“We have forgotten to be present as we eat. We eat mindlessly,” according to Jan Chozen Bays M.D. in an article she wrote for Psychology Today.
Essentially one of the biggest benefits of mindful eating is it may help you control your eating habits.
“Mindful eating is about using mindfulness to reach a state of full attention to your experiences, cravings and physical cues when eating.”
It takes your brain up to 20 minutes to realize you are full. So if you rush through the eating process, you may overeat because you are not getting the “I’m full” signal. A lack of mindful eating may be one of the reasons why reportedly more than one third of U.S. adults are obese.
“It [mindful eating] has helped treat many conditions, including eating disorders, depression, anxiety and various food-related behaviors,” according to Healthline.
On top of this, slowing down when you eat may promote better digestion, which in turn may facilitate better nutrient absorption in the body.
Some ways to practice mindful eating?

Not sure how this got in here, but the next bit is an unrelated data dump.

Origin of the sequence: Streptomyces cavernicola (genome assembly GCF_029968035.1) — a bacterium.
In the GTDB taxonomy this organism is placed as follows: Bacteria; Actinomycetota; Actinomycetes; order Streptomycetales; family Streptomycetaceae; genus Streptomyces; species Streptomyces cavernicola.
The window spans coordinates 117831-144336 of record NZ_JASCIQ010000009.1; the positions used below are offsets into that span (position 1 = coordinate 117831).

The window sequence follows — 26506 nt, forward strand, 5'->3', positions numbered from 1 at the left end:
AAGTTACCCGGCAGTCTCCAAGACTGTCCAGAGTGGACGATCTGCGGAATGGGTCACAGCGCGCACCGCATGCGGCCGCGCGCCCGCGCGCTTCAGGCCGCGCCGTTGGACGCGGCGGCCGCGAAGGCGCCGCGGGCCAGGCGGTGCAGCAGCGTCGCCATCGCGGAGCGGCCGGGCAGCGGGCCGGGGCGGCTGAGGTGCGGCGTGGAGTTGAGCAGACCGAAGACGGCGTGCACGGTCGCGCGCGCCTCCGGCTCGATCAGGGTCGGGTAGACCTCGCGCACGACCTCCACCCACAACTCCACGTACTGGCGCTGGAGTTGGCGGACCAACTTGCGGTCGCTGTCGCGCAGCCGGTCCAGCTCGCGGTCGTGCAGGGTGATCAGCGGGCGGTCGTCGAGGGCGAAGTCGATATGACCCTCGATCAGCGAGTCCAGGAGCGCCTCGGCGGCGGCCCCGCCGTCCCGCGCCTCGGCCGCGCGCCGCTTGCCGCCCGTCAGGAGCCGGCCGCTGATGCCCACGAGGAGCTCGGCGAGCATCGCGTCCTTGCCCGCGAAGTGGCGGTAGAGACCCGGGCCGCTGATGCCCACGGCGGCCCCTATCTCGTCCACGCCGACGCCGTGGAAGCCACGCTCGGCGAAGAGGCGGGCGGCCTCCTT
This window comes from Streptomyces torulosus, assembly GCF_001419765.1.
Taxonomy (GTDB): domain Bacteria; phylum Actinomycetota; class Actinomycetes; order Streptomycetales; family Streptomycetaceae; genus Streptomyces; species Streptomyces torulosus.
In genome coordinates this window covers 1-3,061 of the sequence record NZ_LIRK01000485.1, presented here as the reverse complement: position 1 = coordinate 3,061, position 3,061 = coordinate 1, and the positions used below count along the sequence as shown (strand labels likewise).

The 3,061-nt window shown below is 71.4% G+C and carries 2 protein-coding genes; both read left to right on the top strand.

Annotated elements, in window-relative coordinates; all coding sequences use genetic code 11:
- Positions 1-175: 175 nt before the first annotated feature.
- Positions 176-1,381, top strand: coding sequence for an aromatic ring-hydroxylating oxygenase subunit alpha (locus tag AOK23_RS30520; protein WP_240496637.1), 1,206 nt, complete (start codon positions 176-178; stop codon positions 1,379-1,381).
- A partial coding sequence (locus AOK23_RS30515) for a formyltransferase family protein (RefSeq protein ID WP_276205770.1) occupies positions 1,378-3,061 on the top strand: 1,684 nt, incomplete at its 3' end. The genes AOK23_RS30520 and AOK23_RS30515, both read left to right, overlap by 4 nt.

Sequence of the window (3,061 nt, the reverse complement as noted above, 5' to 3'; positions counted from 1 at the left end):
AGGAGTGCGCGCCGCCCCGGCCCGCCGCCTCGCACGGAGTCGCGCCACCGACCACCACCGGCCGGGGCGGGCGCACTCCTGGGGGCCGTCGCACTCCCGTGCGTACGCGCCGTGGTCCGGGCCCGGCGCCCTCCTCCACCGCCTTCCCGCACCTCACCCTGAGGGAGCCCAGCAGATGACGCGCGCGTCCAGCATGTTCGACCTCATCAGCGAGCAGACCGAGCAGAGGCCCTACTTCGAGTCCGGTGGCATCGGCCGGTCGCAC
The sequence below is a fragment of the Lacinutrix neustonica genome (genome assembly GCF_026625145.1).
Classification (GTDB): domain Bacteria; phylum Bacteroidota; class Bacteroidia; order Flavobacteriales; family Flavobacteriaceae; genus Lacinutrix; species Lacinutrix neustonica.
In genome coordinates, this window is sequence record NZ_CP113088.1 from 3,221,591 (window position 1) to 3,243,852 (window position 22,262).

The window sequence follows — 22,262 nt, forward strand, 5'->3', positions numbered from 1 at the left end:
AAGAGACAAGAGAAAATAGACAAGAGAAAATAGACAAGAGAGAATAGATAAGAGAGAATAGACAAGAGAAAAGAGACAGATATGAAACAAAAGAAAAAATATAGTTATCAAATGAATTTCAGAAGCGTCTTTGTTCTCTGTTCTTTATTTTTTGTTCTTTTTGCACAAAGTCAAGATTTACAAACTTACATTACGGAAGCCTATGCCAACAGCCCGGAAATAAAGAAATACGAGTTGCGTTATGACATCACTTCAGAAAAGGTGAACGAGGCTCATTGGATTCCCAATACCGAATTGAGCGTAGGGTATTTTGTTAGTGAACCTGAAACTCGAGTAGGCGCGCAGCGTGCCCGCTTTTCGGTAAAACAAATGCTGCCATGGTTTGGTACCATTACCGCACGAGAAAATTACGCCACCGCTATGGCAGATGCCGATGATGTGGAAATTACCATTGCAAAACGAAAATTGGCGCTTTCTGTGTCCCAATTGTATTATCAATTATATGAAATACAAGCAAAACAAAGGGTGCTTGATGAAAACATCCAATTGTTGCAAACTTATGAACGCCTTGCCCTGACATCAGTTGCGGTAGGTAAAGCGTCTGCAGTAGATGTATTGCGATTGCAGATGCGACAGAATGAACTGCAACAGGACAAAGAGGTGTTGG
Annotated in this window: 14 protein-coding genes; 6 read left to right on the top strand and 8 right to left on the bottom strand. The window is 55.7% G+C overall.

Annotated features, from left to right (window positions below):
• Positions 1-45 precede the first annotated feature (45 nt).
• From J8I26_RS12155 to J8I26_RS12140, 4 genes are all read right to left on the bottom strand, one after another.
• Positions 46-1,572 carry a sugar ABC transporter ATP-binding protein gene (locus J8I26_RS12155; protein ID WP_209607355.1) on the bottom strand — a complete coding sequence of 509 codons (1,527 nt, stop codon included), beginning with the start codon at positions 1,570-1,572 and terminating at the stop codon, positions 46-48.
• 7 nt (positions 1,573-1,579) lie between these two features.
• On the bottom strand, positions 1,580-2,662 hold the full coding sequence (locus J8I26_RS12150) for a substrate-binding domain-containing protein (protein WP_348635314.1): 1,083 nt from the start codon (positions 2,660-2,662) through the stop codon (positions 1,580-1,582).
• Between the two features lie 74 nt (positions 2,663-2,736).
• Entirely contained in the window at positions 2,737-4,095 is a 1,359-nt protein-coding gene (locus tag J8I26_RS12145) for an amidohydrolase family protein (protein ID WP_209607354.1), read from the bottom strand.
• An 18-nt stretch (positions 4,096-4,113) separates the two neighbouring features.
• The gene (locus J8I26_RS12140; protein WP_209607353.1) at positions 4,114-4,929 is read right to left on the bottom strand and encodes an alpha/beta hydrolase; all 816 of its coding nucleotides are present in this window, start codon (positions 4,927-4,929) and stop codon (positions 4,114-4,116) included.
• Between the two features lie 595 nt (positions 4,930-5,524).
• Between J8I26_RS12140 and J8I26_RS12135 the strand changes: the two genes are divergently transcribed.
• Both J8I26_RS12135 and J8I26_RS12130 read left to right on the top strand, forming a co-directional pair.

A pillar of mindful eating is being aware of what you eat and understanding the importance of eating healthily. For example, you must understand that it is necessary to eat plenty of fresh fruits and vegetables because they provide many nutrients that other foods are unable to provide.
- Think about what a particular type of food is doing for your body. For example, eating leafy green vegetables may help prevent cognitive decline and protect you from cancer. But eating ultra-processed foods, like donuts, won’t benefit you in any way other than temporarily pleasing your taste buds.
- Slow down. Chew thoroughly. Pay attention to the color, texture and taste of each food you are eating. Take sips of water or an antioxidant-rich tea in between bites. Breathe as you eat. When you eat fast, you tend to take shallow breaths. Doing these things will help you get the signal that you are full and may help prevent overeating.